The neurohormonal network in the RAAS can bend before breaking.
The renin-angiotensin-aldosterone system (RAAS) has evolved in humans as one of the main physiological networks by which blood pressure and blood flow to vital organs is maintained. The RAAS has evolved to circumvent life-threatening events such as hemorrhage and starvation. Although short-term activation of this system had been well suited to counteract such catastrophes of early man, excessive chronic activation of the RAAS plays a fundamental role in the development and progression of cardiovascular disease in modern man. The RAAS is an intricate network comprising a number of major organ systems (heart, kidney, and vasculature) and signaling pathways. The main protagonists are renin, angiotensinogen (Ang), angiotensin I (Ang I), angiotensin II (Ang II), and aldosterone (Aldo). The study and delineation of each of these substances has allowed modern medicine to create targets by which cardiovascular disease can be treated. The main modulators that have been synthesized in this respect are angiotensin-converting enzyme inhibitors (ACEIs), angiotensin receptor blockers (ARBs), mineralocorticoid receptor blockers (MRBs), and direct renin inhibitors (DRIs). Over the past few decades, each of these substances has proven efficacious to varying degrees amongst a number of clinical settings. Additionally, there exists data for and against the use of these agents in combination. The use of these agents in combination poses a larger question conceptually: can excessive pharmacological inhibition of the RAAS lead to patient harm? This perspective will examine the concept of a neurohormonal inhibition ceiling in pertinent experimental and clinical trials.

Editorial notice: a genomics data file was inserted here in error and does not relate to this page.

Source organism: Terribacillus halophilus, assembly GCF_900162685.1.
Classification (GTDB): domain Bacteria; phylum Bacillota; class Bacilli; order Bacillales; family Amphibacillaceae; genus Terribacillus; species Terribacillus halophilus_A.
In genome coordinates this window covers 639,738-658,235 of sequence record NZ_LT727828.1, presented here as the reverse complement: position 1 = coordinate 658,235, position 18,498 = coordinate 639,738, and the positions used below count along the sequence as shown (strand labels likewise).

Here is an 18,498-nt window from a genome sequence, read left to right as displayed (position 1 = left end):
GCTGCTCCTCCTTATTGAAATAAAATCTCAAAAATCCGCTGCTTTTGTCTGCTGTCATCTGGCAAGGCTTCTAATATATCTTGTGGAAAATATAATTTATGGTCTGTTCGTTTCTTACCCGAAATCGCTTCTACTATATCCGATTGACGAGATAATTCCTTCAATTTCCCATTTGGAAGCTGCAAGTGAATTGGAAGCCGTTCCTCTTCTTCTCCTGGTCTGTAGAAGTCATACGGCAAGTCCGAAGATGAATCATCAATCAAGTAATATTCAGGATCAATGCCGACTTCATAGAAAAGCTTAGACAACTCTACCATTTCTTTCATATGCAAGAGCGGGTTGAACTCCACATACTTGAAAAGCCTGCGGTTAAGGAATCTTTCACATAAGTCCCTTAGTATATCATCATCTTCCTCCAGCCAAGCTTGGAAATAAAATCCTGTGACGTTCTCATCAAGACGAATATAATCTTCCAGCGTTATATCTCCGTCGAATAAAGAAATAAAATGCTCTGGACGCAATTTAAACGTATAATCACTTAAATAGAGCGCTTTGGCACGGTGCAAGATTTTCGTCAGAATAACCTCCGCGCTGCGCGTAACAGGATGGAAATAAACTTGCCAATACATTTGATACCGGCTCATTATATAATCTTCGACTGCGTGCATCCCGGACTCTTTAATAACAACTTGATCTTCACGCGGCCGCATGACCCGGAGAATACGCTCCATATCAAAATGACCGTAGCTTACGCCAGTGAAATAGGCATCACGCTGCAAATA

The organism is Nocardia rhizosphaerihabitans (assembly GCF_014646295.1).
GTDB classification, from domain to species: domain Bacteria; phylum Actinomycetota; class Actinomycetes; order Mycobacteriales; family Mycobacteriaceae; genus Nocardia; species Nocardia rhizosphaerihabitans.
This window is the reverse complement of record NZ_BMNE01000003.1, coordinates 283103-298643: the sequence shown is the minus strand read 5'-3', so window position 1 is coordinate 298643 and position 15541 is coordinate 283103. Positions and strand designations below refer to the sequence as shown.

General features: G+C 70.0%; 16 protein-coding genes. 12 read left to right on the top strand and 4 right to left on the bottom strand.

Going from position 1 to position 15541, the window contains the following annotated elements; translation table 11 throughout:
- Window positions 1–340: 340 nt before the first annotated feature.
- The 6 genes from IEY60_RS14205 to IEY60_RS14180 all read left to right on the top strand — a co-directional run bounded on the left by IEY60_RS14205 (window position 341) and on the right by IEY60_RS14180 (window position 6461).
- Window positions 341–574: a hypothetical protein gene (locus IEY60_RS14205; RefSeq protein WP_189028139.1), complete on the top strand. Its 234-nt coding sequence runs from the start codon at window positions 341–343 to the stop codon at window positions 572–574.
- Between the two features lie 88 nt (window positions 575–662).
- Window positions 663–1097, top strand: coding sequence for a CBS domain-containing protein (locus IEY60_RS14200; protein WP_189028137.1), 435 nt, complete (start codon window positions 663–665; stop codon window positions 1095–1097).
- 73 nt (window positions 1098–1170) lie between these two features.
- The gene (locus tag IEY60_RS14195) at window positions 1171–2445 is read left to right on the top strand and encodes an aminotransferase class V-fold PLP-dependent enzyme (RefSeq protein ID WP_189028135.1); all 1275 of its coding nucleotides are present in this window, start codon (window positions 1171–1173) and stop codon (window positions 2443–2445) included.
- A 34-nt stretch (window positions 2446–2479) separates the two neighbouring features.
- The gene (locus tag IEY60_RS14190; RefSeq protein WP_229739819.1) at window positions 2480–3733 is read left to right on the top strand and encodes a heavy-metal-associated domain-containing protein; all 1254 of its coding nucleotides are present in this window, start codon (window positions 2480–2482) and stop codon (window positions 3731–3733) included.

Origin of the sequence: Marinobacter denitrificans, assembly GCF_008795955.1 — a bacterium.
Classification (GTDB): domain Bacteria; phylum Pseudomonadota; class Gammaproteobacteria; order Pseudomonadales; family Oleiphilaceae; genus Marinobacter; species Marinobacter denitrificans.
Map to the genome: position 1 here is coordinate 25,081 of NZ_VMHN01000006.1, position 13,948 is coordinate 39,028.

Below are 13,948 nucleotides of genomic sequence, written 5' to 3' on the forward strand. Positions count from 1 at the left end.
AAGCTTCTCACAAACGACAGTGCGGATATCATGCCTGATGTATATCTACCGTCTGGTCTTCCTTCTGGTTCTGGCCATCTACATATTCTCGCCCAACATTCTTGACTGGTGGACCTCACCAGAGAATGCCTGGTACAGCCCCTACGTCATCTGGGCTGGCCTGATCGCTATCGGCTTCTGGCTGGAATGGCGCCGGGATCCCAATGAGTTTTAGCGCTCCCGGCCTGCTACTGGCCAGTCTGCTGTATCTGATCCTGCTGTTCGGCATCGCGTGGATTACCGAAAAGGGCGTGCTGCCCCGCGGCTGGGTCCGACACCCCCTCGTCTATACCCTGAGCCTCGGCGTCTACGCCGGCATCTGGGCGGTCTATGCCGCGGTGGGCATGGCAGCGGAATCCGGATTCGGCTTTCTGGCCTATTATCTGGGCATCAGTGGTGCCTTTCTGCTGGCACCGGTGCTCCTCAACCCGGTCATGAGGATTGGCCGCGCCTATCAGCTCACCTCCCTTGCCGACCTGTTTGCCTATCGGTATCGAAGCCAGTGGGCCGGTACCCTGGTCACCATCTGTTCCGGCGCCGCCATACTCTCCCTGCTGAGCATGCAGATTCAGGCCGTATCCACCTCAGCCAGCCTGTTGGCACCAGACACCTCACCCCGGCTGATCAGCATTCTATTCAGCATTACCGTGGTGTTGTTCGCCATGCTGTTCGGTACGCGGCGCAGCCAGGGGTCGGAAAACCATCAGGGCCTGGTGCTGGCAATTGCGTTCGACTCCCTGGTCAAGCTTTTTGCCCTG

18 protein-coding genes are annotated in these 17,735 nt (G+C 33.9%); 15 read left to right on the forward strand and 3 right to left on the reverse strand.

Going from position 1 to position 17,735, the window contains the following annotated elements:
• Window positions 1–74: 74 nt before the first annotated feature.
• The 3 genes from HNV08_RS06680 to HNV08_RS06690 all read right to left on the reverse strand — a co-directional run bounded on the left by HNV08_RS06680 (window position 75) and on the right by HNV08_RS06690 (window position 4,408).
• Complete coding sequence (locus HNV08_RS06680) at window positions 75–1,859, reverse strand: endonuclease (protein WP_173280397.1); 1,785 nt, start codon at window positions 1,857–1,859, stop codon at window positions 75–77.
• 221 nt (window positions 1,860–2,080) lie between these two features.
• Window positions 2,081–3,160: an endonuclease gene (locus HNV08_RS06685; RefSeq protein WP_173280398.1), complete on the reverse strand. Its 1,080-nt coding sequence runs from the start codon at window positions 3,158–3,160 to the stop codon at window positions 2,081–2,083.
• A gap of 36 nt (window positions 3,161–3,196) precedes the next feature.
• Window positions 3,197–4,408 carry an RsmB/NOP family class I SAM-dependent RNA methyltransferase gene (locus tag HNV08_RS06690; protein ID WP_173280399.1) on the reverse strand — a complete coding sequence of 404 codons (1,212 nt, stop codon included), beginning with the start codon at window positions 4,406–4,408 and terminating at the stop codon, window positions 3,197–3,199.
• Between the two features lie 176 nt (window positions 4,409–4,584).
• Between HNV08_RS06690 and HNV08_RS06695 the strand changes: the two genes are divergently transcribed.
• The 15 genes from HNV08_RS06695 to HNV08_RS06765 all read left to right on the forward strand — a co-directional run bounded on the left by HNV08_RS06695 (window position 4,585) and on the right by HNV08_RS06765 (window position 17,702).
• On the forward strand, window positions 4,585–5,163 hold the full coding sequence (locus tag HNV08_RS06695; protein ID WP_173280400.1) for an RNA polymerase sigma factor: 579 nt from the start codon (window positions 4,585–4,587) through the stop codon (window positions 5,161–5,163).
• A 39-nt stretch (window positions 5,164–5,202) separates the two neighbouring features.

Wagman, G; Fudim, M; Kosmas, CE; Panni, RE; Vittorio, TJ
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